Bookmarked On the Origin of Species: The Preservation of Favoured Traces by Ben Fry (benfry.com)
We often think of scientific ideas, such as Darwin's theory of evolution, as fixed notions that are accepted as finished. In fact, Darwin's On the Origin of Species evolved over the course of several editions he wrote, edited, and updated during his lifetime. The first English edition was approximately 150,000 words and the sixth is a much larger 190,000 words. In the changes are refinements and shifts in ideas — whether increasing the weight of a statement, adding details, or even a change in the idea itself.
What a spectacular visualization of Darwin’s On the Origin of Species.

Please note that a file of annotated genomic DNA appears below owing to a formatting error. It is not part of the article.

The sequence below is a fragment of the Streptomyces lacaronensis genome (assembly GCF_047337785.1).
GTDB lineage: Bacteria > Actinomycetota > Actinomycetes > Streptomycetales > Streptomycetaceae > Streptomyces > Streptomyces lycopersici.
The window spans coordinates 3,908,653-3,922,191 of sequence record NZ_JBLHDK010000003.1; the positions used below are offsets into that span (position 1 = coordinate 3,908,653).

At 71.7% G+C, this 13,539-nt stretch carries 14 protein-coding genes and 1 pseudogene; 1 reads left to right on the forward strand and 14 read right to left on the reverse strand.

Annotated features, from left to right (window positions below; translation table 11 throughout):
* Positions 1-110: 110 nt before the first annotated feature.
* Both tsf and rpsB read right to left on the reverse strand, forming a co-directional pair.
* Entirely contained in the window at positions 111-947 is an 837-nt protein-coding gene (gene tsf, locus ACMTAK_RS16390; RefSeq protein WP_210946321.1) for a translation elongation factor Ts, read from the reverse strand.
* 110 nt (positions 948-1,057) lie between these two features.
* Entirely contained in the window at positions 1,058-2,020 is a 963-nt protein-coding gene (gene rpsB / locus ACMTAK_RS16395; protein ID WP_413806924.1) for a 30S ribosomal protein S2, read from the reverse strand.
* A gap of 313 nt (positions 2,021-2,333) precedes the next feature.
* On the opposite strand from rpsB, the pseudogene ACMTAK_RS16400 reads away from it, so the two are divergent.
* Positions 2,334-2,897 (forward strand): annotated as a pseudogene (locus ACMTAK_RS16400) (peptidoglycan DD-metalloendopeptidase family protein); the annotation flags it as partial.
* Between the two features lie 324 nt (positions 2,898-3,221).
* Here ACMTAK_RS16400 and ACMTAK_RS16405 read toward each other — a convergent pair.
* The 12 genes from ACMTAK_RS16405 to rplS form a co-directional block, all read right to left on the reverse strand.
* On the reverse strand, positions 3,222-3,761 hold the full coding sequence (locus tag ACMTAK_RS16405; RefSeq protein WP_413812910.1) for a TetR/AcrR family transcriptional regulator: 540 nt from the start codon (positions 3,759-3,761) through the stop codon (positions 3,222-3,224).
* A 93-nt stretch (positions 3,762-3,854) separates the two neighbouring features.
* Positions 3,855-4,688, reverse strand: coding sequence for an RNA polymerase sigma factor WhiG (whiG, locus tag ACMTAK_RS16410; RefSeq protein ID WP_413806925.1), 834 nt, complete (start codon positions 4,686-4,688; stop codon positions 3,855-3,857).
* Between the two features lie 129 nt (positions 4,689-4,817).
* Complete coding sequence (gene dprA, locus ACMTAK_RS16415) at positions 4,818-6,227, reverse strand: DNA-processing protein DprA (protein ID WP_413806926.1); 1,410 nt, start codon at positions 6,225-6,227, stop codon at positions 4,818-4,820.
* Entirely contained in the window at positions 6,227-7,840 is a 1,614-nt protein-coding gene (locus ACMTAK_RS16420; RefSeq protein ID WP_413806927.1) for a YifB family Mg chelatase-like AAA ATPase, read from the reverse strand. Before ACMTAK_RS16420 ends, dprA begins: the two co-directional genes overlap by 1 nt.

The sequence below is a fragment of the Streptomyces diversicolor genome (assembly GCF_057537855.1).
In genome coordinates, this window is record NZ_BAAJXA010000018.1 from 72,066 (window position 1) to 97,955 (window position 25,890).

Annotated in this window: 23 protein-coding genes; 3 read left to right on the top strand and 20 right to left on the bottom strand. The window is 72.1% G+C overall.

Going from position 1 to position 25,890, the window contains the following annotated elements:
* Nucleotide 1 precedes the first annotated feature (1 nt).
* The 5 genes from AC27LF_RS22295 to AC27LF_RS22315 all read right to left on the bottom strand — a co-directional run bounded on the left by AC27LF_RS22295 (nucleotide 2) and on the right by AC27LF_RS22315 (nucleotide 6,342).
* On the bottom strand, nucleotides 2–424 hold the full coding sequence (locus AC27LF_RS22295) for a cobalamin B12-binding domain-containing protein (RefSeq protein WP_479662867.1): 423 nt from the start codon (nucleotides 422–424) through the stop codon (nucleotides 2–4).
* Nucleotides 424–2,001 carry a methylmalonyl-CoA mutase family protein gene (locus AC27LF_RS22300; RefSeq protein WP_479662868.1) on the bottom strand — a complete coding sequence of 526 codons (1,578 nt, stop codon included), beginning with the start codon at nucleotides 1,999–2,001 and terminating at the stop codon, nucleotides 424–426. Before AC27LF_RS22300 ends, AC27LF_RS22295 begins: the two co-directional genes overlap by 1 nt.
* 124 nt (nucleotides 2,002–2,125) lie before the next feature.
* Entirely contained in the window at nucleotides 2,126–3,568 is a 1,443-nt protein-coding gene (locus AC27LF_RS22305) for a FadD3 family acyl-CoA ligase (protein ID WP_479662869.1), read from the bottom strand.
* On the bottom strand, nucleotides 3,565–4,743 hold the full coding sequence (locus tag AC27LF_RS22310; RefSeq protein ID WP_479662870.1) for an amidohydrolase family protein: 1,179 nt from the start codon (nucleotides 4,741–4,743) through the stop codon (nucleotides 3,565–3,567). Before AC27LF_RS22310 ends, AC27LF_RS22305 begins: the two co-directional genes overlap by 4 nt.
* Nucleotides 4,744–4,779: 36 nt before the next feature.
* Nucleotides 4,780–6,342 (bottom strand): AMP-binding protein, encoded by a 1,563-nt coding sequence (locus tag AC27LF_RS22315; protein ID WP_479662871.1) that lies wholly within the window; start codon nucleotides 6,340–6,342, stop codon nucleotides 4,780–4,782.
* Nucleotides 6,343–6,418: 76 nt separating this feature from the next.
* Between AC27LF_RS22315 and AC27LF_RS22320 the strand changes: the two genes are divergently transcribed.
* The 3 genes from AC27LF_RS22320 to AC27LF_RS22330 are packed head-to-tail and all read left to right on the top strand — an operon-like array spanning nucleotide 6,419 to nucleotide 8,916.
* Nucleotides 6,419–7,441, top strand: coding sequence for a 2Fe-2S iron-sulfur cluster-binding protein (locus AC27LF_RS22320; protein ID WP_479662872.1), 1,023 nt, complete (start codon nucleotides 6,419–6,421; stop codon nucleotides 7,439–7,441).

Published by

Chris Aldrich

I'm a biomedical and electrical engineer with interests in information theory, complexity, evolution, genetics, signal processing, IndieWeb, theoretical mathematics, and big history. I'm also a talent manager-producer-publisher in the entertainment industry with expertise in representation, distribution, finance, production, content delivery, and new media.

4 thoughts on “”

  1. @chrisaldrich Bookmarked for my weekend reading, thanks. My current book contains a chapter on how Darwin’s theory evolved during the 20 years he spent researching it prior to publication. I also mention how he kept tweaking it in later editions (not always for the better). Like Darwin, I’m also an incorrigible tweaker, so am keeping lists of stuff I might want to refer to in later drafts.

Leave a Reply

Your email address will not be published.